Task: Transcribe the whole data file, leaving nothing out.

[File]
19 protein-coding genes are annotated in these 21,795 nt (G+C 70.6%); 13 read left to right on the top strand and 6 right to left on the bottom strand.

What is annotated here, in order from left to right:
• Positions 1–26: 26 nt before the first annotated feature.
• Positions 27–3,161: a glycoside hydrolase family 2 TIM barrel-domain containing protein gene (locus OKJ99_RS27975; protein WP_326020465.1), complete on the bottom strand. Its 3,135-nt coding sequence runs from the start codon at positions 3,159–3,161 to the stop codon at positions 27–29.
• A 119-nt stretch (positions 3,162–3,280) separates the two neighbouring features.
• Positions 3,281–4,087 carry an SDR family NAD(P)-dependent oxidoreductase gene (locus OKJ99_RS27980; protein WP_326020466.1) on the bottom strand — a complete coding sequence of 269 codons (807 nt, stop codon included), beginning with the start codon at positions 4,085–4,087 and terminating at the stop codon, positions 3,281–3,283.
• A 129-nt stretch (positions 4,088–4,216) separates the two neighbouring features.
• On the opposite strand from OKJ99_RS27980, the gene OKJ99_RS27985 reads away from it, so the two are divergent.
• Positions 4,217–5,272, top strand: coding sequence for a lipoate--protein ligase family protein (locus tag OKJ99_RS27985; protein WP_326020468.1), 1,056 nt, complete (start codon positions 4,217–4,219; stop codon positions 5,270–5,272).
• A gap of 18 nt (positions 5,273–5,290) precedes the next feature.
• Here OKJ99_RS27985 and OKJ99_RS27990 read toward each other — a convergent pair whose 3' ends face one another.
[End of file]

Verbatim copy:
19 protein-coding genes are annotated in these 21,795 nt (G+C 70.6%); 13 read left to right on the top strand and 6 right to left on the bottom strand.

What is annotated here, in order from left to right:
• Positions 1–26: 26 nt before the first annotated feature.
• Positions 27–3,161: a glycoside hydrolase family 2 TIM barrel-domain containing protein gene (locus OKJ99_RS27975; protein WP_326020465.1), complete on the bottom strand. Its 3,135-nt coding sequence runs from the start codon at positions 3,159–3,161 to the stop codon at positions 27–29.
• A 119-nt stretch (positions 3,162–3,280) separates the two neighbouring features.
• Positions 3,281–4,087 carry an SDR family NAD(P)-dependent oxidoreductase gene (locus OKJ99_RS27980; protein WP_326020466.1) on the bottom strand — a complete coding sequence of 269 codons (807 nt, stop codon included), beginning with the start codon at positions 4,085–4,087 and terminating at the stop codon, positions 3,281–3,283.
• A 129-nt stretch (positions 4,088–4,216) separates the two neighbouring features.
• On the opposite strand from OKJ99_RS27980, the gene OKJ99_RS27985 reads away from it, so the two are divergent.
• Positions 4,217–5,272, top strand: coding sequence for a lipoate--protein ligase family protein (locus tag OKJ99_RS27985; protein WP_326020468.1), 1,056 nt, complete (start codon positions 4,217–4,219; stop codon positions 5,270–5,272).
• A gap of 18 nt (positions 5,273–5,290) precedes the next feature.
• Here OKJ99_RS27985 and OKJ99_RS27990 read toward each other — a convergent pair whose 3' ends face one another.